Other influential professors included Wayne Swanson, now professor emeritus of government, who used Kumar´s book Portraying the President: The White House and the News Media in several of his classes, and Marian Doro, Lucy Marsh Haskell ´19 Professor Emeritus of Government, whose constitutional law class had a lasting impact on Kumar.

At Towson, Kumar teaches several courses, including one on the American presidency and another on American government. In addition, she coordinates a political internship program where participants work for elected officials in the Maryland state government and in the executive and legislative branches of the federal government.

One could argue that Kumar´s research has helped open up the lines of communication between presidents and the American citizenry.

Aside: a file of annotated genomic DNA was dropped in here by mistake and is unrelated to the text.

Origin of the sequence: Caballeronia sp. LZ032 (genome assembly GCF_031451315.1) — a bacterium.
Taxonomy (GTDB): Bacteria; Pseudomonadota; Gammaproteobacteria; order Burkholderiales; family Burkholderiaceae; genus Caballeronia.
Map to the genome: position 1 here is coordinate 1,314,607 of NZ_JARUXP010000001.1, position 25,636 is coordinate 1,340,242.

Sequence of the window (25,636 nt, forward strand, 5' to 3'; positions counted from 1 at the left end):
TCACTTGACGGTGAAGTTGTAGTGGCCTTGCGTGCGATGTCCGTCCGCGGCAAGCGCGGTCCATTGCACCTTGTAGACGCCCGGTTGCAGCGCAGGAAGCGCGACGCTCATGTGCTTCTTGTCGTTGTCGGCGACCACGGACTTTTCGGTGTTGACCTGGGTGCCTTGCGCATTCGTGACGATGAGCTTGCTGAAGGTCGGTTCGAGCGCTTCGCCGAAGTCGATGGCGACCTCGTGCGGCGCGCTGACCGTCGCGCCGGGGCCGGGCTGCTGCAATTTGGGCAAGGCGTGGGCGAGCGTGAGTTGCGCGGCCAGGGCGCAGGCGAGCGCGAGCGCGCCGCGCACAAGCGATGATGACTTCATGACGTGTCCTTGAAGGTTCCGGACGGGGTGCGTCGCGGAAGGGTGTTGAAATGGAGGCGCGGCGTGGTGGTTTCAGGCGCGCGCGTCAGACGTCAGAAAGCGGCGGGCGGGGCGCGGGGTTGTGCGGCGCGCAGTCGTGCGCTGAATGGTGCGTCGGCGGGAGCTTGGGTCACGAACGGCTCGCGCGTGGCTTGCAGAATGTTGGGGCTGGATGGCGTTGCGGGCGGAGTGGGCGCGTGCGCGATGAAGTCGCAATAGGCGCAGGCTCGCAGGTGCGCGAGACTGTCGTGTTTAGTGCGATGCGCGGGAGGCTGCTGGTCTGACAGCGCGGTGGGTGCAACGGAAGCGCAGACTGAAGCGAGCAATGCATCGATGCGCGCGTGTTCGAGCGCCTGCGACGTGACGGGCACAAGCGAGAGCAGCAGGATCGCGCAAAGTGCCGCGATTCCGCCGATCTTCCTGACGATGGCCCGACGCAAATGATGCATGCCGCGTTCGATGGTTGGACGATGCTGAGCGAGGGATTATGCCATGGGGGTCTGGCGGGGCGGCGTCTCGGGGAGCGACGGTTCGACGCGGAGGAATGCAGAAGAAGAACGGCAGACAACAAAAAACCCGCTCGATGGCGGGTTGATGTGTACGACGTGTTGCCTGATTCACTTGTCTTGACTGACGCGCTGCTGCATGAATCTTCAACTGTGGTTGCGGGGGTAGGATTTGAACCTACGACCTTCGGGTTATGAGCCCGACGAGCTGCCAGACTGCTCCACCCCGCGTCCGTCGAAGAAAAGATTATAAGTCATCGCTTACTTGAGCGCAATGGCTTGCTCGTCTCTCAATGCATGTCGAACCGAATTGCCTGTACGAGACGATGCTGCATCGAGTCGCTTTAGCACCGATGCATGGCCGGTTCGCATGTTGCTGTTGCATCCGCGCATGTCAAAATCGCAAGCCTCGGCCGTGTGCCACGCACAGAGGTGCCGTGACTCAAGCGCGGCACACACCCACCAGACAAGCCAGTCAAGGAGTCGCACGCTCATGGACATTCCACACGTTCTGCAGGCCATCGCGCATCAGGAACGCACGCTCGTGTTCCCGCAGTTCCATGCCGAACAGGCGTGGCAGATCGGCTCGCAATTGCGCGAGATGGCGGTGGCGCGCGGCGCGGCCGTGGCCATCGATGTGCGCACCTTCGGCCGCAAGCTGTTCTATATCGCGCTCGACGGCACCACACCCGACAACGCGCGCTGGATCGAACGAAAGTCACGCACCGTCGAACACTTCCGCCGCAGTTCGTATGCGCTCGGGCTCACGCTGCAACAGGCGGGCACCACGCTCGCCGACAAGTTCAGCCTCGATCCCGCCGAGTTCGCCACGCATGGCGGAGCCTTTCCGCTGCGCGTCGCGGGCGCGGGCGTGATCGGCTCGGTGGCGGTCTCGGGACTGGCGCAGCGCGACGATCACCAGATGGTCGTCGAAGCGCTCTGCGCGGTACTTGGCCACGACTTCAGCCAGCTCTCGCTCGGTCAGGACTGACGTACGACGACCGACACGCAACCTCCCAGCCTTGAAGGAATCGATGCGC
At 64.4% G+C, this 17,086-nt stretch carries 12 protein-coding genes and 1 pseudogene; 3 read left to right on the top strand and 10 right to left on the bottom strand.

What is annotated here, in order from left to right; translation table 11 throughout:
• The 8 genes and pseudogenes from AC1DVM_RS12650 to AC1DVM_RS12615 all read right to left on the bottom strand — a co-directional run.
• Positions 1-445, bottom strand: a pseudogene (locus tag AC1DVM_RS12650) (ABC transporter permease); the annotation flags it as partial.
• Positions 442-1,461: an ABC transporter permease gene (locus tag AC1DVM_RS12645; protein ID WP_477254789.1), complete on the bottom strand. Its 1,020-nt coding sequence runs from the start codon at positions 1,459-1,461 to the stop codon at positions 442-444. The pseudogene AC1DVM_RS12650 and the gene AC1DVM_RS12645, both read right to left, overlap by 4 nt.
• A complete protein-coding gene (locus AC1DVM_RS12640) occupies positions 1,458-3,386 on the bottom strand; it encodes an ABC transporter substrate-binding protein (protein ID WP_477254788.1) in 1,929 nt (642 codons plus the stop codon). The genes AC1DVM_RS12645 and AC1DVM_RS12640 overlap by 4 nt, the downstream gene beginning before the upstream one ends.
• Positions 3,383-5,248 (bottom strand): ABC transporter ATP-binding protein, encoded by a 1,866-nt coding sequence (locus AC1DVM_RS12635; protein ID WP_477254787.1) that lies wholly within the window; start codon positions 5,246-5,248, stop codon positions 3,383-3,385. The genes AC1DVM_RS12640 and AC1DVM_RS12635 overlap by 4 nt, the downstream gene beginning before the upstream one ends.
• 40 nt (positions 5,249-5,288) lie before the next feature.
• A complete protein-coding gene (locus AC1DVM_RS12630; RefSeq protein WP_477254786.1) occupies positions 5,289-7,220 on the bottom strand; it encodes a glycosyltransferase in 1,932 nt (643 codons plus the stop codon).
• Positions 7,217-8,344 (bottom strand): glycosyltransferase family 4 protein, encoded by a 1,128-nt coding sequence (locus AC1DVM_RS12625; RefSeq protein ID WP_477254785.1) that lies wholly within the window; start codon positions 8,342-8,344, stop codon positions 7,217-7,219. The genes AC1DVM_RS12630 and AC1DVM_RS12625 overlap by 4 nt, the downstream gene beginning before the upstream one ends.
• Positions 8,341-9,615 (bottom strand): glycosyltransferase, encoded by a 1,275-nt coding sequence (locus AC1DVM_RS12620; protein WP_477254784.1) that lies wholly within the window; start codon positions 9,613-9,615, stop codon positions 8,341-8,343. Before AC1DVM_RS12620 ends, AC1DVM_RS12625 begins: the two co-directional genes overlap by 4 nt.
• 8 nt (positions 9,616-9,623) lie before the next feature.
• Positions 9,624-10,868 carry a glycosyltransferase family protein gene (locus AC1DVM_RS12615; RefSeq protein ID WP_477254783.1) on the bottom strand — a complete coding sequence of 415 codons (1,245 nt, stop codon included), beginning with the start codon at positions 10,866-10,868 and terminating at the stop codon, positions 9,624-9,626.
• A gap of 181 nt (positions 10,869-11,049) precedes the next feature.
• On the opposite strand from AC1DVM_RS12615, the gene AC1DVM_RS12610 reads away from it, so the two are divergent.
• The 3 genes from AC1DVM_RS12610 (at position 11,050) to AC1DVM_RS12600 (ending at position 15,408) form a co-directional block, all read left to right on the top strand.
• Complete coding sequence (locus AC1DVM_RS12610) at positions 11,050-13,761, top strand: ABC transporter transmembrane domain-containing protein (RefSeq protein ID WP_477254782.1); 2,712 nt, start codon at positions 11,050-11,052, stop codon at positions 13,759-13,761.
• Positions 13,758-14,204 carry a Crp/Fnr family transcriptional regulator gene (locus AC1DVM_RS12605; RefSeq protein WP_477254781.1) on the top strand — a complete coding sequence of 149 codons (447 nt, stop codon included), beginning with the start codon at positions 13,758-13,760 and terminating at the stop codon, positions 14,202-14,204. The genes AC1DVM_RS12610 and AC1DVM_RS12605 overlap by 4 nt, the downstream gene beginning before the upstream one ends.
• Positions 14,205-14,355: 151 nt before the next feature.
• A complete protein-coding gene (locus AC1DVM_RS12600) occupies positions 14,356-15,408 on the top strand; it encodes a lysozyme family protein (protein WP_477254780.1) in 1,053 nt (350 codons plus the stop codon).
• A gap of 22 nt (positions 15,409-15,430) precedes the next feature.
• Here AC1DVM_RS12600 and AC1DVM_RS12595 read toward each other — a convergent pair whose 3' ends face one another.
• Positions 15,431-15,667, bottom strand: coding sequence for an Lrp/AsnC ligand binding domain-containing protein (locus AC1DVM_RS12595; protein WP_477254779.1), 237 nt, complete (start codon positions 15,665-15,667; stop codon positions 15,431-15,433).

“I had told [then Bush confidant and communications adviser] Dan Bartlett that George W. Bush was behind [in the number of press conferences] where George H.W. Bush had been in the same period of his own presidency,” Kumar recalls. When the current President Bush spotted Kumar at a recent White House Christmas party, he told her that he had plans to hold a lot more press conferences.

“Winning the Picture”


The following excerpt from alumna Martha Joynt Kumar´s latest book, Managing the President´s Message (Johns Hopkins University Press), demonstrates why “winning the picture” can be more important than verbal messages.